Industry Spotlight

January 1, 2003

Elephant Pharmacy: Big, Gentle, Intelligent

In November of last year, a new kind of pharmacy made a stampede into Berkeley, CA, aiming to reshape the landscape of retailing by providing specialized service to specialized natural products customers. The introduction of Elephant Pharmacy is something co-founders Anthony Harnett and Stuart Skorman have been dreaming about for a long time. Discussing its roots was Mr. Skorman, also CEO of the company. "Twenty years ago when I was helping Anthony Harnett to invent Bread & Circus, which is now Whole Foods-the dominant company in the East-there were many things that were similar to mainstream grocery stores and many things that were different," he explained, "The whole idea behind Bread & Circus prompted us to envision a store down the road geared toward aging adults such as ourselves. We figured we were going to need a baby boomer drugstore." Explaining the significance of the name, Mr. Skorman said, "We like to think of our store as being big, gentle and intelligent, which are all the characteristics of an elephant. It was also one of those names that stuck. We wanted to use a name that was more poetic. We also think part of being healthy is not taking things too seriously in a sense, so we wanted a fun spirit within the company."

The layout of Elephant Pharmacy is strategically similar to other big box pharmacies such as Walgreens and CVS. There are exceptions, however, as Elephant Pharmacy is the only store in the world that has a full service prescription pharmacy in addition to a full service herb pharmacy, according to Mr. Skorman.

The store is also based on a strong commitment to education and creating a customer-friendly atomosphere. "We are building in a huge amount of education into the shopping experience. We don't think we are that smart as to tell people what they should take, but we want to give them all of the information available in order to help them make a good choice," he said. Giving the customer the most information possible may not help sell vitamin C, Mr. Skorman said, but it will tell them the truth, with the ultimate goal of building long term relationships with the customers. "We think when it comes to health people are really looking for service and we want to build a very strong service culture," he said. "Whole Foods has done a lot with building a service culture in grocery stores and we want to do the same in our niche."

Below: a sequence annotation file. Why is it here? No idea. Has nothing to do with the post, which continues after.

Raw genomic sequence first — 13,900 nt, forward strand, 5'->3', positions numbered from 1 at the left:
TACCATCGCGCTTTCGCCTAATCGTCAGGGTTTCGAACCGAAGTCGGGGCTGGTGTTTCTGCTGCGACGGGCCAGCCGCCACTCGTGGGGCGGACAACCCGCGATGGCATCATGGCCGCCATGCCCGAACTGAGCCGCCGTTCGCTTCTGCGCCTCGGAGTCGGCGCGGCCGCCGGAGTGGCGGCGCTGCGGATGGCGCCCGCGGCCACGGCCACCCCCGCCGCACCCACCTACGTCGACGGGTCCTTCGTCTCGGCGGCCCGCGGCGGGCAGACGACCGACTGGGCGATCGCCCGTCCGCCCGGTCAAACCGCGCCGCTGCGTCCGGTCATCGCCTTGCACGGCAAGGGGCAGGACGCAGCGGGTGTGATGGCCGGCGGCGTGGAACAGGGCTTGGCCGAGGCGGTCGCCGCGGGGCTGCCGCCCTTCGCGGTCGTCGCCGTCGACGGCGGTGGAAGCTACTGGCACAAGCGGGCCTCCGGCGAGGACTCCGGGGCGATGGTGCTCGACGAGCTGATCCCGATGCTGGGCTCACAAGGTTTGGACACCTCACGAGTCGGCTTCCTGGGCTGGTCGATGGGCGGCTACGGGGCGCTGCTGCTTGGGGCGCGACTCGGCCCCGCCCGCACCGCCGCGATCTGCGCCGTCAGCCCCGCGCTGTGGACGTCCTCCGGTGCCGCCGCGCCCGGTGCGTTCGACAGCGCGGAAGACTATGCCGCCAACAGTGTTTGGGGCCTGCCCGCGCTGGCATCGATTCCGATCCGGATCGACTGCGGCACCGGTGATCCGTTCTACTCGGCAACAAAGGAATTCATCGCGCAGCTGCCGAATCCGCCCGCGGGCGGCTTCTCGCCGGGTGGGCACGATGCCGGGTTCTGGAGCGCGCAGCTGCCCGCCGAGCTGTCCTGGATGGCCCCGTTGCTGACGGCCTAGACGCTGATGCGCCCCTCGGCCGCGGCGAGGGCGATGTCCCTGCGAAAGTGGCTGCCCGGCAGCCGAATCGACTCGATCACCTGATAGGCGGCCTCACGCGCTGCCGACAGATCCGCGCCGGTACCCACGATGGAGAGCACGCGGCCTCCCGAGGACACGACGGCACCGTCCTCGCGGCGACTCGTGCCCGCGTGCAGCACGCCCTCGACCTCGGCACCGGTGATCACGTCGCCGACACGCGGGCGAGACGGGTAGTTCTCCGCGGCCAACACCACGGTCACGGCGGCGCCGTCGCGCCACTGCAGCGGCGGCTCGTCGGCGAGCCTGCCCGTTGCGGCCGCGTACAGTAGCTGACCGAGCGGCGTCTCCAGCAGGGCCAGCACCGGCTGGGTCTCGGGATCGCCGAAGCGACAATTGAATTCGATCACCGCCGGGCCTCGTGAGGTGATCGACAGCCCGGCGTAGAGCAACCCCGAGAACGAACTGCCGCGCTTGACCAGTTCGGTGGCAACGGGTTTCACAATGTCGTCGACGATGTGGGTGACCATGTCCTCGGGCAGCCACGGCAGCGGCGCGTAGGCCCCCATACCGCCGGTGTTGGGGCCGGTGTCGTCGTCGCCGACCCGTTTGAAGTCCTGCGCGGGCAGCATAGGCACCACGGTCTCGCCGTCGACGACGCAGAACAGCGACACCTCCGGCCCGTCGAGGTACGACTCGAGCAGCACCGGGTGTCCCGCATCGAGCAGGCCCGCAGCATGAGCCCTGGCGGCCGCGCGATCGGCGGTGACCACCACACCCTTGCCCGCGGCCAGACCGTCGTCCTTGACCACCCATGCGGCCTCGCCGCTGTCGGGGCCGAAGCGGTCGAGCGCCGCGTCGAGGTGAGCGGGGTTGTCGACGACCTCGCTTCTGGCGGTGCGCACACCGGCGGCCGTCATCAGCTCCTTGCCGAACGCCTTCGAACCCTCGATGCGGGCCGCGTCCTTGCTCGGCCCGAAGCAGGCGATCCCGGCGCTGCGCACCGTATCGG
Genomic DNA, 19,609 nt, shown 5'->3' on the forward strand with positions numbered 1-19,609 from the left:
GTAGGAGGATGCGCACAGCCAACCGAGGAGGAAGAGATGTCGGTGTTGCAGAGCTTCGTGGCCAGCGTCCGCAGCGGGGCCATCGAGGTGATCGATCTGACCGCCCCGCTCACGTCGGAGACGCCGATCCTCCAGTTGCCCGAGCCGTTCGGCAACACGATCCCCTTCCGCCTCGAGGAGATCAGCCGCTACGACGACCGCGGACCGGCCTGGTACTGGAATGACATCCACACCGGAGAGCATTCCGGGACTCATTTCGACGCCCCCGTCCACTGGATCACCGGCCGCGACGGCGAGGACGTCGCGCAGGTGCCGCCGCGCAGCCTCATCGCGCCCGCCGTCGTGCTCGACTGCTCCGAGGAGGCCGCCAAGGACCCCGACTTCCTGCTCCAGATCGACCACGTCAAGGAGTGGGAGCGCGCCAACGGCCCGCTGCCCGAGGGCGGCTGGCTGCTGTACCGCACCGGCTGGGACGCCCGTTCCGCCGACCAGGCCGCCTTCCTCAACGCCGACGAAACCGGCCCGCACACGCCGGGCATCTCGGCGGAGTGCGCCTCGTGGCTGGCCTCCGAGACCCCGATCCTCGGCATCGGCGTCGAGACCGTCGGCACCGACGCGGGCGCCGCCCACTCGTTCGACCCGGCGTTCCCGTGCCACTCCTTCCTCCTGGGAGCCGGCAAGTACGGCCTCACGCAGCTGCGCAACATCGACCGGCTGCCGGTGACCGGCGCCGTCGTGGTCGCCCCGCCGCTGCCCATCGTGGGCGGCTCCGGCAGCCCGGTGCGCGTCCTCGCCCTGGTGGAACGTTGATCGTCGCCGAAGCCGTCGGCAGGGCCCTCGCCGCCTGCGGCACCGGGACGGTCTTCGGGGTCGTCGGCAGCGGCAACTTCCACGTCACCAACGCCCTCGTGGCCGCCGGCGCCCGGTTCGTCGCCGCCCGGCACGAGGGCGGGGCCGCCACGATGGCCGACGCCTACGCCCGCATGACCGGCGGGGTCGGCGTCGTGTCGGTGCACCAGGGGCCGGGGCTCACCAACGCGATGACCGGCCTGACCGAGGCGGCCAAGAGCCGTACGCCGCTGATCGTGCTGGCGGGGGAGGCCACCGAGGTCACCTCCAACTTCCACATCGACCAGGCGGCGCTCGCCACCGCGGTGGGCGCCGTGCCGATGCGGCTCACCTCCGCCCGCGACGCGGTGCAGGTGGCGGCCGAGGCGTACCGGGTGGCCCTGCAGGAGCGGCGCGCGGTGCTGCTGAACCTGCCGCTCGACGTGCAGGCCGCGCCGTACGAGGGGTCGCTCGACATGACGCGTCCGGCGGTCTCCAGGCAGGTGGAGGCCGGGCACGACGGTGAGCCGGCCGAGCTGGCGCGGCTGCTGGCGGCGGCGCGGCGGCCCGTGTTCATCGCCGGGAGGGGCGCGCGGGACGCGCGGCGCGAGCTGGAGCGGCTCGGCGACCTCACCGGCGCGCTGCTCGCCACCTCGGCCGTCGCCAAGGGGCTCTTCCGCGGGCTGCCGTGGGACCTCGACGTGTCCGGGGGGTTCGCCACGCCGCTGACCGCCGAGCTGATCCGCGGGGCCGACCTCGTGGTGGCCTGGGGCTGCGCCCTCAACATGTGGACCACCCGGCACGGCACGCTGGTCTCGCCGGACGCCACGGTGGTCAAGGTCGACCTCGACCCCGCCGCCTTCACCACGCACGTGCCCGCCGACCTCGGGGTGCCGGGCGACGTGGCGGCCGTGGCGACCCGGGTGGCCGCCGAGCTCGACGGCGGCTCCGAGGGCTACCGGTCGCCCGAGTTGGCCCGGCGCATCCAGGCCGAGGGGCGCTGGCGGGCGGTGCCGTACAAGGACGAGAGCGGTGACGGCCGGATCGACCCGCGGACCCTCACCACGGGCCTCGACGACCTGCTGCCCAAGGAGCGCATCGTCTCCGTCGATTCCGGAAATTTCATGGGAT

Speaking of Whole Foods, Mr. Skorman pondered the idea of marrying Elephant Pharmacy with a Whole Foods type of chain. "That is a great idea. But we are a new company and we are still learning," he offered. "Whole Foods is a wonderful company and being partners with them could be a lot of fun but nothing has been discussed."

As for expansion, Mr. Skorman said, there are more stores planned but the focus is on the Berkeley customers at the present time. "Our mission as a company is to make the people in Berkeley very happy first," he commented. So far, stores are planned for 2003 on both the West and East coast because Mr. Skorman feels those are the best locations to start building a brand.

In the end, Mr. Skorman hopes Elephant Pharmacy will revolutionize retailing. "What we are doing is unique, not just for the pharmacy business, but also for retailing because we are really going after the long term relationships with the customer. With most retailing, stores are focused on the sales they made today and not focused on whether they made a friend," he said. "Telling the truth is not cheap and it costs us a lot of liability insurance to have our own information. Sales so far are very good but we certainly have a long way to go to prove our concept."-R.M.W.

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